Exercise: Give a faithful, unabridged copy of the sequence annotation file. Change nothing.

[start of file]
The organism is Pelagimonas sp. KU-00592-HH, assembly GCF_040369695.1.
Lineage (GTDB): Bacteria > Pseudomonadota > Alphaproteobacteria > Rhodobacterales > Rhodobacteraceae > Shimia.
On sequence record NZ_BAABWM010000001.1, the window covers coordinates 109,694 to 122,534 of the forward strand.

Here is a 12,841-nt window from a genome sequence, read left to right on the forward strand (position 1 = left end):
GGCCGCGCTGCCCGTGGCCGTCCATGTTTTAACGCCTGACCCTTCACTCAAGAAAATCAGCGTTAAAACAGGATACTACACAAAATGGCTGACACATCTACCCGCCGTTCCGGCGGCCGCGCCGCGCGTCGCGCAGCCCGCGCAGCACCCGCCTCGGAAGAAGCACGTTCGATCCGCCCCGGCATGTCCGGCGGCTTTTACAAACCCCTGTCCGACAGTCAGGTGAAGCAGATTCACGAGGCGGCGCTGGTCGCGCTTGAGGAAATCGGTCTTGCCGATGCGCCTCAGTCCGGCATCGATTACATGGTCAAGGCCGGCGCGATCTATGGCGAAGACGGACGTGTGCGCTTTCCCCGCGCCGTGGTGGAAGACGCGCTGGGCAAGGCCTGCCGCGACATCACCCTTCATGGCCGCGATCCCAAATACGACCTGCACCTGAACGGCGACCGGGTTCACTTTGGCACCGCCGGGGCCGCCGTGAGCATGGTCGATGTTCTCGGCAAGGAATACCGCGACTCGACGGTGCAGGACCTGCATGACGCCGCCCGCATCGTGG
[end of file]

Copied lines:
The organism is Pelagimonas sp. KU-00592-HH, assembly GCF_040369695.1.
Lineage (GTDB): Bacteria > Pseudomonadota > Alphaproteobacteria > Rhodobacterales > Rhodobacteraceae > Shimia.
On sequence record NZ_BAABWM010000001.1, the window covers coordinates 109,694 to 122,534 of the forward strand.

Here is a 12,841-nt window from a genome sequence, read left to right on the forward strand (position 1 = left end):
GGCCGCGCTGCCCGTGGCCGTCCATGTTTTAACGCCTGACCCTTCACTCAAGAAAATCAGCGTTAAAACAGGATACTACACAAAATGGCTGACACATCTACCCGCCGTTCCGGCGGCCGCGCCGCGCGTCGCGCAGCCCGCGCAGCACCCGCCTCGGAAGAAGCACGTTCGATCCGCCCCGGCATGTCCGGCGGCTTTTACAAACCCCTGTCCGACAGTCAGGTGAAGCAGATTCACGAGGCGGCGCTGGTCGCGCTTGAGGAAATCGGTCTTGCCGATGCGCCTCAGTCCGGCATCGATTACATGGTCAAGGCCGGCGCGATCTATGGCGAAGACGGACGTGTGCGCTTTCCCCGCGCCGTGGTGGAAGACGCGCTGGGCAAGGCCTGCCGCGACATCACCCTTCATGGCCGCGATCCCAAATACGACCTGCACCTGAACGGCGACCGGGTTCACTTTGGCACCGCCGGGGCCGCCGTGAGCATGGTCGATGTTCTCGGCAAGGAATACCGCGACTCGACGGTGCAGGACCTGCATGACGCCGCCCGCATCGTGG